Global Treatment Services Pvt. Ltd.

Global Treatment Services

CHOLECYSTECTOMY, Images, Treatments,


Cholecystectomy is one of the commonest elective surgical procedure performed in India. Most are performed to address symptoms related to biliary colic from cholelithiasis, to treat complications of gallstones (eg, acute cholecystitis, biliary pancreatitis), or as incidental cholecystectomies performed during other open abdominal procedures. Currently, most cholecystectomies are done using the laparoscopic technique in cities; however, the open technique is required in places where facilities or trained staff are not available.
Cholecystectomy implies the surgical resection the gall bladder.
In India, the incidence of gall stones is around six percent in the total population. It is 10 per cent in women and three per cent in men. In elderly people it may go up to 20 percent.
Asymptomatic patients
Cholecystectomy is not indicated in most patients with asymptomatic stones because only 2-3% of these patients go on to become symptomatic per year. To properly determine the indications for elective cholecystectomy, the risk of the operation (taking into account the age and comorbid factors of the individual patient) must be weighed against the risk of complications and death without operation.
The widespread use of diagnostic abdominal ultrasonography has led to the increasing detection of clinically unsuspected gallstones. This, in turn, has given rise to a great deal of controversy regarding the optimal management of asymptomatic (silent) gallstones.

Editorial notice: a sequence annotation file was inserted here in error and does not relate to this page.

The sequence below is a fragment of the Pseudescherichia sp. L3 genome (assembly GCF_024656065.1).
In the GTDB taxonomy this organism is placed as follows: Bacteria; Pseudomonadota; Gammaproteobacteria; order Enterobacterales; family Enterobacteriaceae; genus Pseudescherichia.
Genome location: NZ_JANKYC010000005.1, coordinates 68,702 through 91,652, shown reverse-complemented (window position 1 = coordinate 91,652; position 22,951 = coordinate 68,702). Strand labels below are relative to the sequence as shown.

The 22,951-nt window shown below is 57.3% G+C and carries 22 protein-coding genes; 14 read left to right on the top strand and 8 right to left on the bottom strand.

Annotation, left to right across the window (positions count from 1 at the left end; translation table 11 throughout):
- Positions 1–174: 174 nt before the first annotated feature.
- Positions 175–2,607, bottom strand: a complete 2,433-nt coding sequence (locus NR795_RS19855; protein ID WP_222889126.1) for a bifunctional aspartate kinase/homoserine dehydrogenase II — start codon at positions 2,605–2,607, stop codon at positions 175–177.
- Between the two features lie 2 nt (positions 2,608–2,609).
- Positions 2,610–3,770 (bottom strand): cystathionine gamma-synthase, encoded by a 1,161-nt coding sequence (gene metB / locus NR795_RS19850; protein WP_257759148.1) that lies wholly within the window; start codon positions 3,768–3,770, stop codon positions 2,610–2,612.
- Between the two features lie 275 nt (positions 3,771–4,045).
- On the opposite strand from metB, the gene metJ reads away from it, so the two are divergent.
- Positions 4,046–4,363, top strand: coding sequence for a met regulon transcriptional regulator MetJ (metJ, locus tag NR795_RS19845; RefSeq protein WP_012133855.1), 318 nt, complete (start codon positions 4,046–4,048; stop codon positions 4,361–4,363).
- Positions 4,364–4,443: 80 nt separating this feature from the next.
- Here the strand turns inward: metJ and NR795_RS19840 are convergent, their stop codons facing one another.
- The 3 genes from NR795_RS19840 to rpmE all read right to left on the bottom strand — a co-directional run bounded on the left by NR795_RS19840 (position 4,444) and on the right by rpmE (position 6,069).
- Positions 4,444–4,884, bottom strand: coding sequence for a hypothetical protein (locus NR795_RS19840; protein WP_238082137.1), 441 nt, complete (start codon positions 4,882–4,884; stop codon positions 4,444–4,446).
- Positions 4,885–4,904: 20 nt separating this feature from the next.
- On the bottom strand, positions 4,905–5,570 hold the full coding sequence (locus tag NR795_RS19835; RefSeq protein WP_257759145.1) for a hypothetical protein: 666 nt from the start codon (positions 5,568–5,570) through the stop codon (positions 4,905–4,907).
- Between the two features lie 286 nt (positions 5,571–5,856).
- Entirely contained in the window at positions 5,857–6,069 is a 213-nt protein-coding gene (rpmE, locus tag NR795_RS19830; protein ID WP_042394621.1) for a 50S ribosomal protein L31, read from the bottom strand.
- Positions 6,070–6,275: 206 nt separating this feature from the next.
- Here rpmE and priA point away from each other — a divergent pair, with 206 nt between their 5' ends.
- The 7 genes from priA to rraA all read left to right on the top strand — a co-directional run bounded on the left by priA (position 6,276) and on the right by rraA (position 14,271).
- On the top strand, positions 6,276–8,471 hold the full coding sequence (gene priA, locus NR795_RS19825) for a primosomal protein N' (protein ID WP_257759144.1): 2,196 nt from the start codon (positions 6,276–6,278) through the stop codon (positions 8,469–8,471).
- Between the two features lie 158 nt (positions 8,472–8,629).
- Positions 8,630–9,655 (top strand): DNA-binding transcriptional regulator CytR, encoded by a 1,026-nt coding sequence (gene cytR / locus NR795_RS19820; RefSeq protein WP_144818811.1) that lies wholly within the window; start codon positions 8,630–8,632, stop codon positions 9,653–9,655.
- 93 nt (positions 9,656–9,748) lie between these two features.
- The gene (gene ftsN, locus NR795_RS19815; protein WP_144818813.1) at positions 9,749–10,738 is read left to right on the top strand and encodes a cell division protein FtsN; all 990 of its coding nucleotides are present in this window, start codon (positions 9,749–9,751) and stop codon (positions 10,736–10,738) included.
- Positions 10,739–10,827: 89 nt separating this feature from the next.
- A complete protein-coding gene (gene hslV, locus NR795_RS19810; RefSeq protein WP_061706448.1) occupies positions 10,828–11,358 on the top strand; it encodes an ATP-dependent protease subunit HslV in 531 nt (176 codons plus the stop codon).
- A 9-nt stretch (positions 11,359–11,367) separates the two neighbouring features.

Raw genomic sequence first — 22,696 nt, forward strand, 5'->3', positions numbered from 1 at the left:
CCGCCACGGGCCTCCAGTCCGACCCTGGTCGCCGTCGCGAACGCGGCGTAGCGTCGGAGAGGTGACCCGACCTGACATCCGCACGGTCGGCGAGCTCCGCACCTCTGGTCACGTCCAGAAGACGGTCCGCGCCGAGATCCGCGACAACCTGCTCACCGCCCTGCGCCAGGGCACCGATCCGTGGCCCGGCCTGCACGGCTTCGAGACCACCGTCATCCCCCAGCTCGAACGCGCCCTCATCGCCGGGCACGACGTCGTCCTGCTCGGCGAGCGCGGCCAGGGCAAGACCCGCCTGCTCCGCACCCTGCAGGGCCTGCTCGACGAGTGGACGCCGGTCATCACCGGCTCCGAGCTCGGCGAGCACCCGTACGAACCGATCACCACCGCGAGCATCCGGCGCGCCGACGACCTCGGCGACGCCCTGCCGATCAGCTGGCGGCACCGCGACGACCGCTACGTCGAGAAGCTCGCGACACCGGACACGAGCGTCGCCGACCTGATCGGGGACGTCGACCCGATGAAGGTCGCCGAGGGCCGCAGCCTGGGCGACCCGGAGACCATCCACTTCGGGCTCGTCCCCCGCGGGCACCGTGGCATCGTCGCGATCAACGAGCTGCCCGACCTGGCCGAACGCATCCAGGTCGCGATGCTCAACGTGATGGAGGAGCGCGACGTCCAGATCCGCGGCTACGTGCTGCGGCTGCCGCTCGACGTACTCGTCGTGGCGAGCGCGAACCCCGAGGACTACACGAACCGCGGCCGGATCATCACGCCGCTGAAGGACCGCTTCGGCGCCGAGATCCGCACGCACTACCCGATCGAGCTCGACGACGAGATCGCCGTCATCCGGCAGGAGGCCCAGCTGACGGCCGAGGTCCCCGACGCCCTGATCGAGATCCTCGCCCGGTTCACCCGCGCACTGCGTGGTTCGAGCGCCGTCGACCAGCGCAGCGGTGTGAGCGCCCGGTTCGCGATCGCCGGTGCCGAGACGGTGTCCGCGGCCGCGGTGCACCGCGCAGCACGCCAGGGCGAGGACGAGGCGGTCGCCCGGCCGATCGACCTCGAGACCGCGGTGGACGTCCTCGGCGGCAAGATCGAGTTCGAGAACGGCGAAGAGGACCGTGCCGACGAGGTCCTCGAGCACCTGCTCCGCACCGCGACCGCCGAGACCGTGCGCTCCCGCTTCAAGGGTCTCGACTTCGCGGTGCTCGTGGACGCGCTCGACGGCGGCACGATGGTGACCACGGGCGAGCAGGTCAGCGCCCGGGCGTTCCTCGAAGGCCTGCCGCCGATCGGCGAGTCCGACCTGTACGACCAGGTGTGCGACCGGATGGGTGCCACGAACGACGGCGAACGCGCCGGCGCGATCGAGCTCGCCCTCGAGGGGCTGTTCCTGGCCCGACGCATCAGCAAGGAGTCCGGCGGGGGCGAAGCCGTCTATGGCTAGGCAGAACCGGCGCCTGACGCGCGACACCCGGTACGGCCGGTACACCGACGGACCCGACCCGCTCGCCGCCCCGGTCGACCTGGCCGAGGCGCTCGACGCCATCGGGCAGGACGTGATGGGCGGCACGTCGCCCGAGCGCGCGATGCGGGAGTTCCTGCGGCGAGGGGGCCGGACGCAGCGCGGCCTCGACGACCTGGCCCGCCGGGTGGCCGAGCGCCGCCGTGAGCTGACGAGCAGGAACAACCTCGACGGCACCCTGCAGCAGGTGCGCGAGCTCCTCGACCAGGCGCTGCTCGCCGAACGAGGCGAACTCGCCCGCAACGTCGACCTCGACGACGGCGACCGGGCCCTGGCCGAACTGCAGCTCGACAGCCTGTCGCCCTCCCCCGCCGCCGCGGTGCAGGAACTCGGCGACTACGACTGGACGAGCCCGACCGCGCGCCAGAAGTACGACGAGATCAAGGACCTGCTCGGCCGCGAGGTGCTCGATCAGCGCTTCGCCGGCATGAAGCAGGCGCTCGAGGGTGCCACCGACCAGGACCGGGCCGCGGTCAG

Patients who are immunocompromised, are awaiting organ allotransplantation, or have sickle cell disease are at higher risk of developing complications and should be treated irrespective of the presence or absence of symptoms.
Additional reasons to consider prophylactic cholecystectomy include the following:
 Calculi >3 cm in diameter, particularly in individuals in geographical regions with a high prevalence of gallbladder cancer
 Chronically obliterated cystic duct
 Nonfunctioning gallbladder
 Calcified (porcelain) gallbladder
 Gallbladder polyp >10 mm or showing rapid increase in size

 Gallbladder trauma
 Anomalous junction of the pancreatic and biliary ducts
 Morbid obesity is associated with a high prevalence of cholecystopathy, and the risk of developing cholelithiasis is increased during rapid weight loss. Routine prophylactic cholecystectomy prior to gastric bypass (RYGB) is controversial, but cholecystectomy should clearly precede or be performed at the time of RYGB in patients with a history of gallbladder pathology.
Symptomatic gallstone disease
Biliary colic with sonographically identifiable stones is the most common indication for elective cholecystectomy.
Acute cholecystitis, when diagnosed within 72 hours from the onset of symptoms, can and usually should be treated by surgery. Once 72 hours pass after the onset of symptoms, inflammatory changes in the surrounding tissues are widely believed to render dissection planes more difficult. Interval cholecystectomy after 4-6 weeks or percutaneous cholecystostomy are other options.
Biliary dyskinesia should be considered in patients who present with biliary colic in the absence of gallstones, and a cholecystokinin–diisopropyl iminodiacetic acid (CCK-DISIDA) scanning should be obtained. The finding of a gallbladder ejection fraction <35% at 20 minutes is considered abnormal and constitutes another indication for cholecystectomy.
Complex gallbladder disease
Gallstone pancreatitis